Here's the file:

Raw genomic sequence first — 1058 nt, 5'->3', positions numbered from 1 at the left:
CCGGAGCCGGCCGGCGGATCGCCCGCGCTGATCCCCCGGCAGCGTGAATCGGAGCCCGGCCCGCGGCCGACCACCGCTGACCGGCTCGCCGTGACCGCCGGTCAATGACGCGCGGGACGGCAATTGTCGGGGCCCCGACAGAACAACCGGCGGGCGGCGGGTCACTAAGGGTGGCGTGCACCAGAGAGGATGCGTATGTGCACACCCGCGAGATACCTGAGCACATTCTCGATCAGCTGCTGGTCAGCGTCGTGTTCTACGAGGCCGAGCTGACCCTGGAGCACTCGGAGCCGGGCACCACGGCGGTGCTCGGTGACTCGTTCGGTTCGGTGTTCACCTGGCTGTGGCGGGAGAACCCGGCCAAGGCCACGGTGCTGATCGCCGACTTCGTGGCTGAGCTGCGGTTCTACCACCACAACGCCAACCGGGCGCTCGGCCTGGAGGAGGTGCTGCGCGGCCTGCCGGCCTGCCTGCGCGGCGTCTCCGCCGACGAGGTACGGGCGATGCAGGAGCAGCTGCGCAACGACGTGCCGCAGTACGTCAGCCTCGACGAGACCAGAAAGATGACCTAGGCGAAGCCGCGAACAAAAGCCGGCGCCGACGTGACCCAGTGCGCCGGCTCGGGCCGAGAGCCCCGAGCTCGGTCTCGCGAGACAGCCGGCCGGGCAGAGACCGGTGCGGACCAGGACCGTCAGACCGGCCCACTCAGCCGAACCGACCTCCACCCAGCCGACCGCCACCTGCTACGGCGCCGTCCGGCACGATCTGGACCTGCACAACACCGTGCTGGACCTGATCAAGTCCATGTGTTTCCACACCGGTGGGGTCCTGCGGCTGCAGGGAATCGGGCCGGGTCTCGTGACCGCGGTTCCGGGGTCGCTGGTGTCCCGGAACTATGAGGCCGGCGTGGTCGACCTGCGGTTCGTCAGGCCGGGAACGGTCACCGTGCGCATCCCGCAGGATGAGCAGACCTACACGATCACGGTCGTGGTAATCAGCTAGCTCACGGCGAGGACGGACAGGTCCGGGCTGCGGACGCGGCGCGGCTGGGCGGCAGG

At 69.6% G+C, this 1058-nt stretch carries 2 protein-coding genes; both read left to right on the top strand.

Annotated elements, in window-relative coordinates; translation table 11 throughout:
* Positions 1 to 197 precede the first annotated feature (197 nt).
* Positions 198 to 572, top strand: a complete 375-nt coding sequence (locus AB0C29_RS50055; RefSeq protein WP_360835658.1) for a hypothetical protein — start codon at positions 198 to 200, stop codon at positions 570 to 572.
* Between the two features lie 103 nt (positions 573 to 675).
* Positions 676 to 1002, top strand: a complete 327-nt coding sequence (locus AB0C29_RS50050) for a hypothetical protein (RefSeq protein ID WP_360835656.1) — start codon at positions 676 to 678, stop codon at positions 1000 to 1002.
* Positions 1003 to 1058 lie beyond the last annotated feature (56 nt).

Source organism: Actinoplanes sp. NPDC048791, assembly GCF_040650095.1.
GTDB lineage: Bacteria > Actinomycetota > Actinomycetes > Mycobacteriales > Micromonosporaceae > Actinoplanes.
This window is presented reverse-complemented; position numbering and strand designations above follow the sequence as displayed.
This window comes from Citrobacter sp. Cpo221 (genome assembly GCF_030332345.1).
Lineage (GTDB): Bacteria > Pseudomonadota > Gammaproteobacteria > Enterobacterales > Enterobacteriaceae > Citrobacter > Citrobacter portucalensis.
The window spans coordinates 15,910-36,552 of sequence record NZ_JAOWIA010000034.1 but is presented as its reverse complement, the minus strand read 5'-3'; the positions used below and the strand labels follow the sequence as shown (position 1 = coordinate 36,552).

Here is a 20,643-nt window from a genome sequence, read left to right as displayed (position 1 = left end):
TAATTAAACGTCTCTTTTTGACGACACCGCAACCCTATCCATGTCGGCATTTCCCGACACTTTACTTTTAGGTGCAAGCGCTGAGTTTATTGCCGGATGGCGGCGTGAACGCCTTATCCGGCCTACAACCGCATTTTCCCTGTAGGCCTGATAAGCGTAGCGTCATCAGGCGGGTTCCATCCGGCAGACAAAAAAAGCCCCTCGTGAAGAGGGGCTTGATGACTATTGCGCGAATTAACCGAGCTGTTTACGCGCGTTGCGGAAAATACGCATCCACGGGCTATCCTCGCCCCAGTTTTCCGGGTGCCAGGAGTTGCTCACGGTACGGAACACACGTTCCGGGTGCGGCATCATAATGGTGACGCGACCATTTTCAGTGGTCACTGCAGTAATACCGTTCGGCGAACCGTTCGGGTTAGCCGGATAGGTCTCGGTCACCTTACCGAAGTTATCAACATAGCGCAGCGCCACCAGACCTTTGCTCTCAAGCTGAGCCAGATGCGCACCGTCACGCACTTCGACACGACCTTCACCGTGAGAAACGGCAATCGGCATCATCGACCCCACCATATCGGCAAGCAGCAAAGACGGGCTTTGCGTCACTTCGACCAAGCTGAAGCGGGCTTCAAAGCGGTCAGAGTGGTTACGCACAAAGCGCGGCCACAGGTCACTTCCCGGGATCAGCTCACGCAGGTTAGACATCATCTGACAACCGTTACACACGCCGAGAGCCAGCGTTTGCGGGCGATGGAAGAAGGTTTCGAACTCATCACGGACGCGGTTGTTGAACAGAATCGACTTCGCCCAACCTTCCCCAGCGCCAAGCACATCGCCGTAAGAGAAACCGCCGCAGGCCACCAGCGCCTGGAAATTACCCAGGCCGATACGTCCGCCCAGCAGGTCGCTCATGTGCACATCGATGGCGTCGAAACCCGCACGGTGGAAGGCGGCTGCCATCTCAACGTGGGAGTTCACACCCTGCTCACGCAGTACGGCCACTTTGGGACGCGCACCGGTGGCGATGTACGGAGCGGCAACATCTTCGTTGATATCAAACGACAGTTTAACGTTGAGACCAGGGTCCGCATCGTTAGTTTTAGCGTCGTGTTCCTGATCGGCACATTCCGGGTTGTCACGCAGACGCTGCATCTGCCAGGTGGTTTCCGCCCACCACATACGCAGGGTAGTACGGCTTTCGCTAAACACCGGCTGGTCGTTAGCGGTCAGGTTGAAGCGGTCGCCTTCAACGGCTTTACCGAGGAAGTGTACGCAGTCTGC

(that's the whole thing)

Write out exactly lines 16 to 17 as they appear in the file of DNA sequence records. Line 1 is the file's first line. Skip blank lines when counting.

Here is a 20,643-nt window from a genome sequence, read left to right as displayed (position 1 = left end):
TAATTAAACGTCTCTTTTTGACGACACCGCAACCCTATCCATGTCGGCATTTCCCGACACTTTACTTTTAGGTGCAAGCGCTGAGTTTATTGCCGGATGGCGGCGTGAACGCCTTATCCGGCCTACAACCGCATTTTCCCTGTAGGCCTGATAAGCGTAGCGTCATCAGGCGGGTTCCATCCGGCAGACAAAAAAAGCCCCTCGTGAAGAGGGGCTTGATGACTATTGCGCGAATTAACCGAGCTGTTTACGCGCGTTGCGGAAAATACGCATCCACGGGCTATCCTCGCCCCAGTTTTCCGGGTGCCAGGAGTTGCTCACGGTACGGAACACACGTTCCGGGTGCGGCATCATAATGGTGACGCGACCATTTTCAGTGGTCACTGCAGTAATACCGTTCGGCGAACCGTTCGGGTTAGCCGGATAGGTCTCGGTCACCTTACCGAAGTTATCAACATAGCGCAGCGCCACCAGACCTTTGCTCTCAAGCTGAGCCAGATGCGCACCGTCACGCACTTCGACACGACCTTCACCGTGAGAAACGGCAATCGGCATCATCGACCCCACCATATCGGCAAGCAGCAAAGACGGGCTTTGCGTCACTTCGACCAAGCTGAAGCGGGCTTCAAAGCGGTCAGAGTGGTTACGCACAAAGCGCGGCCACAGGTCACTTCCCGGGATCAGCTCACGCAGGTTAGACATCATCTGACAACCGTTACACACGCCGAGAGCCAGCGTTTGCGGGCGATGGAAGAAGGTTTCGAACTCATCACGGACGCGGTTGTTGAACAGAATCGACTTCGCCCAACCTTCCCCAGCGCCAAGCACATCGCCGTAAGAGAAACCGCCGCAGGCCACCAGCGCCTGGAAATTACCCAGGCCGATACGTCCGCCCAGCAGGTCGCTCATGTGCACATCGATGGCGTCGAAACCCGCACGGTGGAAGGCGGCTGCCATCTCAACGTGGGAGTTCACACCCTGCTCACGCAGTACGGCCACTTTGGGACGCGCACCGGTGGCGATGTACGGAGCGGCAACATCTTCGTTGATATCAAACGACAGTTTAACGTTGAGACCAGGGTCCGCATCGTTAGTTTTAGCGTCGTGTTCCTGATCGGCACATTCCGGGTTGTCACGCAGACGCTGCATCTGCCAGGTGGTTTCCGCCCACCACATACGCAGGGTAGTACGGCTTTCGCTAAACACCGGCTGGTCGTTAGCGGTCAGGTTGAAGCGGTCGCCTTCAACGGCTTTACCGAGGAAGTGTACGCAGTCTGC